Quartzite Countertops in the Kitchen

Countertops, countertops, countertops…There are SO MANY options your head could easily spin right off your neck. From granite and marble to limestone and quartz  the possibilities can all start blending together. If you are trying to nail down the best route for you and your kitchen I know it is easy to experience information overload, and I know you need to be introduced to one more option like you need a hole in the head, but this one is special and worth considering. Allow me to introduce you to quartzite. Have you heard of it? I’ve noticed it popping up on projects and in conversation over the last few years, so I thought I would do a little research and give you the low down. 

Let me start by saying quartzite is a natural stone and should not be confused with quartz (Cambria, Silestone or Ceasarstone) which is man-made. The names are similar, but their differences are many. 

To begin Quartzite is a natural stone or more specifically a naturally occurring metaphoric rock.

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It is formed when sandstone is exposed to extreme heat and pressure caused by tectonic plate compression in the crust of the earth. But what does that really mean? Let’s dig a little deeper and explore the properties, aesthetics and price point of this countertop option. 


Quartzite is an extremely hard surface, even harder than glass, and it is heat resistant making it a very durable option. One of the biggest advantages to quartzite aside from it’s durability  is the fact that it is acid and water soluble, meaning unlike marble the surface can not be etched by water or anything acidic. HOWEVER, these great qualities only come from quartzite in it’s purest form. Even with it’s durable nature quartzite, like other natural stones (granite, marble and limestone) can require regular sealing. 


When it comes to being pretty, quartzite pretty much has it in the bag. The exotic and random veining and depth of color make it aesthetically desirable. Quartzite is naturally white in color, very similar to marble, however impurities in the stone can create beautiful patterns and color. Because it is a natural stone, specific colors and veining will vary from stone to stone, but quartzite in general is known to be a beautiful and unique countertop selection.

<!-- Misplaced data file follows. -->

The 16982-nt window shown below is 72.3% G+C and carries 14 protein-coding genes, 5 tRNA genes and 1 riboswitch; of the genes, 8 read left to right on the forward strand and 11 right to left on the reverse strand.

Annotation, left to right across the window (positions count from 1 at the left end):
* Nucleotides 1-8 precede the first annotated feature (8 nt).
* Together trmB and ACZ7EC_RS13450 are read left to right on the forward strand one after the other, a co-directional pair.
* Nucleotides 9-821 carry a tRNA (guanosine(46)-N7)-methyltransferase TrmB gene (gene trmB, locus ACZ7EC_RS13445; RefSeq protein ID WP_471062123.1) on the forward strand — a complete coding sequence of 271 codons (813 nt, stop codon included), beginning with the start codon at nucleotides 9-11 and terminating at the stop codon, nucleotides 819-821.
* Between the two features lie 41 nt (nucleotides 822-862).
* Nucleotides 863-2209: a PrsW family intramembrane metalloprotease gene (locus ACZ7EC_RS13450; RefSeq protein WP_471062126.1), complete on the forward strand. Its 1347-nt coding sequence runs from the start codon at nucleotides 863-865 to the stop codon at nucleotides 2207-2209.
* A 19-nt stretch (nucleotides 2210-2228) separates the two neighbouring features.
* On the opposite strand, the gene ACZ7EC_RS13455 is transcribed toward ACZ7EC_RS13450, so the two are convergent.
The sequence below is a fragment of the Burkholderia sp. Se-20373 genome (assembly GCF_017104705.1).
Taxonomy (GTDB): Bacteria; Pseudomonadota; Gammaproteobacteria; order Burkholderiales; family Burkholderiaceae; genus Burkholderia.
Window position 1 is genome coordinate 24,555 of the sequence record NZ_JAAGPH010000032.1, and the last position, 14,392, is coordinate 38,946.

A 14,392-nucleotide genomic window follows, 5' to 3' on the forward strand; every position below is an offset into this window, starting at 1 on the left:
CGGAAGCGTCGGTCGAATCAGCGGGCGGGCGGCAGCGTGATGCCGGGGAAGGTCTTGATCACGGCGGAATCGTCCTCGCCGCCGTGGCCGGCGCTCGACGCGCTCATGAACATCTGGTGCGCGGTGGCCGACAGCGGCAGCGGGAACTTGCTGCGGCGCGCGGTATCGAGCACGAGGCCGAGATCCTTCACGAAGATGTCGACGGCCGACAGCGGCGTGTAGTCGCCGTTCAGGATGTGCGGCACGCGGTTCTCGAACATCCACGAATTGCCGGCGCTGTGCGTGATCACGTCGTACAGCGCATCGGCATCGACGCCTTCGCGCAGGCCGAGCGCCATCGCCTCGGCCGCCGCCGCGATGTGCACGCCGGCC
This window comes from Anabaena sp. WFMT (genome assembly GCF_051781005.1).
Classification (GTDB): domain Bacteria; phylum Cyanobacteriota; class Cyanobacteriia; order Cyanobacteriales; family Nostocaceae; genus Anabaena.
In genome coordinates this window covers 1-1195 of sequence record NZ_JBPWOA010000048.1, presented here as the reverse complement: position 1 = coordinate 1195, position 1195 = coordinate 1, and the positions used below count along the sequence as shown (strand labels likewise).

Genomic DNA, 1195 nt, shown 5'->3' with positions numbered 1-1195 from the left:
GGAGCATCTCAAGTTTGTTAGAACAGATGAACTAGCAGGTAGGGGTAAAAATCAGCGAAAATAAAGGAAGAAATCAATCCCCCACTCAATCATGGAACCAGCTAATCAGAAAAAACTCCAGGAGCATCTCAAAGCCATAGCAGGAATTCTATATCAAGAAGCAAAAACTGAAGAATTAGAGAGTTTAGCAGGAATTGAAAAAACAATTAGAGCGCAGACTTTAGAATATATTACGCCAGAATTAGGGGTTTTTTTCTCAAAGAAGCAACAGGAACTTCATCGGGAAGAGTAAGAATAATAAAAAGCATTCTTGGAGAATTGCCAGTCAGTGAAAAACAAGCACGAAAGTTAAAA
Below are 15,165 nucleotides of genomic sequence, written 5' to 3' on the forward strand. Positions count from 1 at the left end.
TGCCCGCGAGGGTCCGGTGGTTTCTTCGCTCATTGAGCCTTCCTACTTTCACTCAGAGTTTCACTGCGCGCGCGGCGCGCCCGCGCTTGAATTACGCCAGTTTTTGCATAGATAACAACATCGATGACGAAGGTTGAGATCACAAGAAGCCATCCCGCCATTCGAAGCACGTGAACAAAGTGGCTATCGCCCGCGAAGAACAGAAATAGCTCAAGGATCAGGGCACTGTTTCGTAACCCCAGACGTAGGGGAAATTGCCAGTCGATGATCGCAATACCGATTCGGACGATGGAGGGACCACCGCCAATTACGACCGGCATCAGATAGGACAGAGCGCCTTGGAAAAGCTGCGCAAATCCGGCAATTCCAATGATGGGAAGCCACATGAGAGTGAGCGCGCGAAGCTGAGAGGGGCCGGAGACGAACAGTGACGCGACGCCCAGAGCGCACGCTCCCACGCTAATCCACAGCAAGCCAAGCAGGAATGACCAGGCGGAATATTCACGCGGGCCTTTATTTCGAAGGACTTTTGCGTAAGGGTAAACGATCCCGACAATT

Price and Availability:

Quartzite, it is beautiful and durable, what more could one want from their countertop? What’s  not to love? Honestly, there is not one thing not to love AS LONG as we are talking about quartzite in it’s purest form.  Originally, 100% quartzite is all that was sold, but as the stone became increasingly popular, supplies ran low and now finding 100% quartzite can be difficult and pricey. It became apparent that people were not getting the real deal when their countertops began etching when exposed to water or acids. If you are in the market for quartzite be prepared for the price tag. True quartzite in it’s truest form is not inexpensive. Before you pull the trigger on the perfect piece for your space be sure to have a small section tested with acidic liquids to ensure you are getting what you are paying for. 

All in all quartzite is definitely a selection to consider as you navigate your way through the many countertop options. Like all interior design decisions, what countertop you select for you and your space is personal to you and should reflect the durability, ease of maintenance and appearance that is right for your home and lifestyle.